Editor [possibly Miles Greenleaf]. September 19, 1915. Omaha Sunday World-Herald 50(51): 4-N. A bird editorial.
Females in Feathers.
There should be nothing in this editorial to offend the sweetest of all creations, but is it not a strange fact that a woman uses the feathers of birds to make her more gaudily attractive while the female bird in nature is vastly less glorious than the male?
Out in the woods, where one meets nature in its true and wholesome grandeur, it is remarkable that the male songster carries all the fine feathers while his wife must content herself with the dullest of garments. The few exceptions to this rule do not damage the assertion that the human race is the only one in which the fair lady is privileged to wear the spangles.
See the splendid Cardinal, the Scarlet Tanager, the Indigo Bunting, the Baltimore Oriole, the Rose Breasted Grosbeak - see a score more of the birds so familiar hereabout in the summertime, and the sparkling plumage is all upon the proud person of the father, while the wife and the little ones are clothed in but an inconsequential, sometimes dirty yellow or pink.
Even the Ruby Throated Hummingbird, described by Burroughs and others as "the winged jewel" has for a wife a dainty creation in the dullest of drab.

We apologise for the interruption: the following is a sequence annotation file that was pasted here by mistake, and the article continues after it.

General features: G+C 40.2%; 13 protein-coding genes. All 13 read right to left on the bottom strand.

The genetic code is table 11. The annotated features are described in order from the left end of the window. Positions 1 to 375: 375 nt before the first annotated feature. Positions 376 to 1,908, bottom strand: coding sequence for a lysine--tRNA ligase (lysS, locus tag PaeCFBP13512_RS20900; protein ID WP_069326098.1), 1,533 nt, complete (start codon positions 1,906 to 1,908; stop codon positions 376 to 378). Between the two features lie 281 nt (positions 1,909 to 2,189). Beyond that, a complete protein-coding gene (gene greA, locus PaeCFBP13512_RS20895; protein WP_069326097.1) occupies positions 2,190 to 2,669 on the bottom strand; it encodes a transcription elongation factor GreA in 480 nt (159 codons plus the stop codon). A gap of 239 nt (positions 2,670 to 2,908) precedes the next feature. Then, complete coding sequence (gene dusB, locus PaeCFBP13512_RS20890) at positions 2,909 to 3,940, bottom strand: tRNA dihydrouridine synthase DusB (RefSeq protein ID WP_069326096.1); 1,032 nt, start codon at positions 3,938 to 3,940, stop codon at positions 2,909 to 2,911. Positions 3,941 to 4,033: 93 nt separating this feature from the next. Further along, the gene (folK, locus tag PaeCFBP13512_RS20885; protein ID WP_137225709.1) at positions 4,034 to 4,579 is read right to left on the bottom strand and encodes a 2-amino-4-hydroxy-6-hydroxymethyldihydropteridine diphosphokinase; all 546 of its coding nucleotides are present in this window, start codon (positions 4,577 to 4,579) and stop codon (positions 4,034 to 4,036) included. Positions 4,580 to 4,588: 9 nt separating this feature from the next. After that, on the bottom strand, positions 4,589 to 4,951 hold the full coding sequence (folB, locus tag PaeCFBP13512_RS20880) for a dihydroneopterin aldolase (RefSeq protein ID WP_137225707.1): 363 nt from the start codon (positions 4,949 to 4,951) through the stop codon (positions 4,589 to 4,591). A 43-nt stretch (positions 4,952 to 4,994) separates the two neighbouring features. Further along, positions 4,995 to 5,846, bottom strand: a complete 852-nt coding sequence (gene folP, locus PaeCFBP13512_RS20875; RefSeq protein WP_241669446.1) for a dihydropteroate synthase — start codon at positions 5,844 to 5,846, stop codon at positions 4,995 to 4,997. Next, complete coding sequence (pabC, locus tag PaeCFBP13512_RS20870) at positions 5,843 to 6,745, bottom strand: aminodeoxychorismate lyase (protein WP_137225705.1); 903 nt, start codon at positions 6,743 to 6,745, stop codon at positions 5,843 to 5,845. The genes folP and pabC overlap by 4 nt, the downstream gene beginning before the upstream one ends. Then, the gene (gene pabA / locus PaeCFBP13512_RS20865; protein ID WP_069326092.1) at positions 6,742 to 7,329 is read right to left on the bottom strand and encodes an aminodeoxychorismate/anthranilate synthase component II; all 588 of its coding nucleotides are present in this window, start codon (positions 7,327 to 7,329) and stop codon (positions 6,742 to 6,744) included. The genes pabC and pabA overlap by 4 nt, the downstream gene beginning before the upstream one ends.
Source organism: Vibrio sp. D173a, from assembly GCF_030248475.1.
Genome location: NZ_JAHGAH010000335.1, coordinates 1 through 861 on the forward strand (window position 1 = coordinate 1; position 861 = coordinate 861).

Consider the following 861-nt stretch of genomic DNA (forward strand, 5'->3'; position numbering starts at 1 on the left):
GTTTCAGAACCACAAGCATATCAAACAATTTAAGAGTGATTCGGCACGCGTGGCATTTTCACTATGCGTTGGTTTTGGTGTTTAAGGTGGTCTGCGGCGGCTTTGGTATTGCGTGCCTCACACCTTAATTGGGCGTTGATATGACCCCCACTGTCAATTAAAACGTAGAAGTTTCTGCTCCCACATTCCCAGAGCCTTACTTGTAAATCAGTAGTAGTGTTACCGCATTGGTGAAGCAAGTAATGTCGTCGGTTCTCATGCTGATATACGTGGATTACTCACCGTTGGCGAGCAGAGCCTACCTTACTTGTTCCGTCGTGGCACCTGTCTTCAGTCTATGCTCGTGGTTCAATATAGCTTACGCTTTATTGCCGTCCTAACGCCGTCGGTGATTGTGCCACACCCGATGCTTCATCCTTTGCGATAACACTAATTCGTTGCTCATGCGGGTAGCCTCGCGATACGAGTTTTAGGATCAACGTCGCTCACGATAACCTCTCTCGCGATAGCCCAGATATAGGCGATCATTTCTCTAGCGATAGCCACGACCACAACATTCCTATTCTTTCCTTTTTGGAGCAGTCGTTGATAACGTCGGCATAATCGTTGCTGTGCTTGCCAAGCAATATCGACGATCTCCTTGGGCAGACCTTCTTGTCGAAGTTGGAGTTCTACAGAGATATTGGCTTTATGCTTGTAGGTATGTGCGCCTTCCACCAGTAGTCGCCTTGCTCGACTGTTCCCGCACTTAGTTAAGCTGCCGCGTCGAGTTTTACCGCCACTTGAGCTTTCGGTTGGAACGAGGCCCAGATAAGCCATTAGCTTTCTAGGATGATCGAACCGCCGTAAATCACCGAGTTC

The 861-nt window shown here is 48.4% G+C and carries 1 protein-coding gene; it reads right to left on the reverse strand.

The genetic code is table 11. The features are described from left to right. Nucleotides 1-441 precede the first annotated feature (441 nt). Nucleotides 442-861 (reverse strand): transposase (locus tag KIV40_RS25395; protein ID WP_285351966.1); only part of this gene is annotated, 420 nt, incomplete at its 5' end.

In bird life, however, the proudly bedecked father is a faithful one, and always on the job, ready and present to fight for his folks or to relieve his less beautiful wife upon the nest. In this regard, perhaps he is somewhat different from his human brethren. Mayhap nature has given him his feathery splendor in reward for such fidelity.
In this age of equal suffrage agitation might it be possible that American women could learn something from the home life of the birds? Or, upon the other hand, would proud men be willing to wear the gorgeous plumage and attend to family duties as does his feathered example in the woodlands?
The feminine certainly gets more than an even break in birdland as far as home life is concerned, but her wardrobe cannot compare with that of her pert and important life partner.
Different, perhaps, in human homes!